It’s been 18 months living in Sydney. And we’ve been back in Singapore for the last 2 months (with just under a month to go, before making our way back) – and somehow, it seems to be familiar and yet unfamiliar all at the same time.
Maybe it’s the Aussie (slow) pace of life that I’ve grown accustomed to. I get a tad irritated when drivers start rolling forward, as I’m crossing the road with my kids, or drivers who think it is okay to cross the zebra crossing when I’ve already started walking down. I find Singaporeans walk SO fast now. I miss the oh-so-fresh produce I can get from Coles back in Sydney. I am craving for my regular Chai Latte at the Muffin Break at Westfield Eastgardens.
Just last weekend, during church, there was a “2014 in review” video, and as footage after footage of the events and happenings in church, I had the “emo” moment of feeling like I missed out on so, so much that has gone on. Not just the big stuff. Not just the work stuff. Not just the church stuff. But the little things. Department lunches I’ve missed. Long chats with colleagues. Family birthday celebrations. Cell group meetings. Zone meetings. Prayer meetings. Things that used to be so central to our lives and schedules.
So yeah, I miss those things.
Life in Singapore isn’t as idyllic as I naively thought it would be. Haha! As we no longer have a house of our own, and also because it has been some time since the grandparents on both sides have seen the kids, we’ve taken to have a pretty nomadic lifestyle, shuttling between the East of the island to the West every single weekend. Quite literally, we’re living out of the suitcases we brought over. I managed to squeeze in coffee chats and the sporadic lunch dates, but it hasn’t been easy arranging time, and I reckon I will hear a lot of “What? You’re leaving already?” remarks. So yup. We’re leaving in less than a month. Haha! And yeah, let’s meet.
But the challenges aside – and the huge one was on my finances, this trip back coupled with a suspension of the hubby’s stipend has pretty much bottomed out whatever savings we have – I am thankful for the opportunity to be back.
Thankful for the chance to order my favourite cup of kopi every morning, after I send Jayvon to school, and hearing the coffee uncle call out to me, “Xiao Mei, yi yang ah?” (Girl, the same order for you?)
Thankful for all the yummilicious food. I’ve missed Singapore food SO SO SO much in Sydney, and really, while there may be restaurants that tout to be Singaporean, their dishes taste anything but. So we get good Japanese, Vietnamese, Korean, Lebanese, etc cuisine, but true Singapore fare is pretty lacking, which is sad – cos sometimes all I want to eat (in Sydney) is a bowl of bak chor mee! Haha!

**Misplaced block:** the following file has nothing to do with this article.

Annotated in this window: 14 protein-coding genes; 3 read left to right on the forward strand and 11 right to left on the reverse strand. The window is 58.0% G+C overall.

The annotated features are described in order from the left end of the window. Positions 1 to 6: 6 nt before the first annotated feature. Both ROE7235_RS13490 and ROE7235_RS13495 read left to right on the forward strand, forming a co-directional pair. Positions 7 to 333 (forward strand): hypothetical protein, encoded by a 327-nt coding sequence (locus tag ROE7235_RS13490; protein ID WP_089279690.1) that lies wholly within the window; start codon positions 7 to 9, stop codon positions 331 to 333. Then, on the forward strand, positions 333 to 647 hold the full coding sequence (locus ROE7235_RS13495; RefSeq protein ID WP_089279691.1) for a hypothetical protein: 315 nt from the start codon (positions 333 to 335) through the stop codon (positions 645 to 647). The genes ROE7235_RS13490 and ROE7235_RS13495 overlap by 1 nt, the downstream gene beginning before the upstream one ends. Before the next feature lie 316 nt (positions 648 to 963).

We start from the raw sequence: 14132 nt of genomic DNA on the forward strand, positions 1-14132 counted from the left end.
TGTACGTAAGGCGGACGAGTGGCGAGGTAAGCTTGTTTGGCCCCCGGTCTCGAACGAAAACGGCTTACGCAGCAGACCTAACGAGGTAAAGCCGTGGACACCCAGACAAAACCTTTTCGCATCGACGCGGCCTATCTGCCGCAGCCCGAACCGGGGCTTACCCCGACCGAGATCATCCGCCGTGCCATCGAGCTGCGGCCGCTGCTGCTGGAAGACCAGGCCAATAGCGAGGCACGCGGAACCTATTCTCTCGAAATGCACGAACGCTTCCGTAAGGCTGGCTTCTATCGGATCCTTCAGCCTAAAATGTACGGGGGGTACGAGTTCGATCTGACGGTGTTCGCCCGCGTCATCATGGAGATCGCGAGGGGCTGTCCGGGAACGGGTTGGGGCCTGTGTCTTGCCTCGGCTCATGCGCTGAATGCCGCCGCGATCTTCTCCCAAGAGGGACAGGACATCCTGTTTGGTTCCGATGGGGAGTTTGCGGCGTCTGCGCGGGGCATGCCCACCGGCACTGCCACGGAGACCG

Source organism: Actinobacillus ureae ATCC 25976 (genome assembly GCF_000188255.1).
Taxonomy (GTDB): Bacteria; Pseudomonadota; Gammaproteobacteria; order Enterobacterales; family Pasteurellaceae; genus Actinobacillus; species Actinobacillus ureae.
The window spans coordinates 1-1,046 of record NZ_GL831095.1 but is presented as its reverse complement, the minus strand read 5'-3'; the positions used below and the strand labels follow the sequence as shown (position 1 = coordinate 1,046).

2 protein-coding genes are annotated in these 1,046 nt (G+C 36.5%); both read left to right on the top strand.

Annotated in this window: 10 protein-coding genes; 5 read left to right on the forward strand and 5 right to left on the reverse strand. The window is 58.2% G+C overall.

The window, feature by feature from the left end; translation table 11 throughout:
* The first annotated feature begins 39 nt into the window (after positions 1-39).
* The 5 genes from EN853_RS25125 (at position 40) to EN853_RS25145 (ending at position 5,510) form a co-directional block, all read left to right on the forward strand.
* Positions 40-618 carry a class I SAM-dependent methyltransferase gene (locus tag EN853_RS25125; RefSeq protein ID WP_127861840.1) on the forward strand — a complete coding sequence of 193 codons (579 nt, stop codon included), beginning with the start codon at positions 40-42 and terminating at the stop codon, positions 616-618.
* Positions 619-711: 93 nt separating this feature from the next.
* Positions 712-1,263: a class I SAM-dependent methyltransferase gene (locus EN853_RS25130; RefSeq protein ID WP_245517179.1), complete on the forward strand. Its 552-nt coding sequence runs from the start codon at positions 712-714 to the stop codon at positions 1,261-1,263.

Thankful to be back in church. Oh, how I have missed church so. The vibrancy. The life. The Presence of God. The fellowship.
Thankful for good friends. I know I haven’t had the chance to catch up with all of you. (Just come down to Sydney for your next holiday laaaaa… Haha!) and it’s amazing how many of our friends have gotten married, given birth all in the last few months while we are away. We missed out on so much of their lives, yet when we are back, they’ve welcomed us with open arms, and helped our kids feel right at home.
Thankful for the chance for Zoie to interact and have fun with her grandparents and aunties and cousins. “Grandpa” and “Grandma” hardly rang any bell for her before this, but now she happily screams out “MAMA!” or “GONG GONG!” much to the elders’ delight. She is generous with her hugs and kisses (mostly).
Thankful for family. For the kids to also know there is a large network of said grandparents, aunties, cousins who adore them to bits. Oh, the toys and presents… the treats and snacks.
So where is home?
Singapore or Sydney?
Honestly, I have no idea now. Singapore is home – because this is where my family is. And yet there is a sense that we are strnagers. Sydney is home – because that is where our literal house is (or at least a space we dont need to share with other people), and where our normal routine (school, childcare, work) lies. And yet, we are also strangers there.
So I guess for now, we will just make do. The five of us – we make up our family, our home, and where we stay, THAT place, I guess, is home.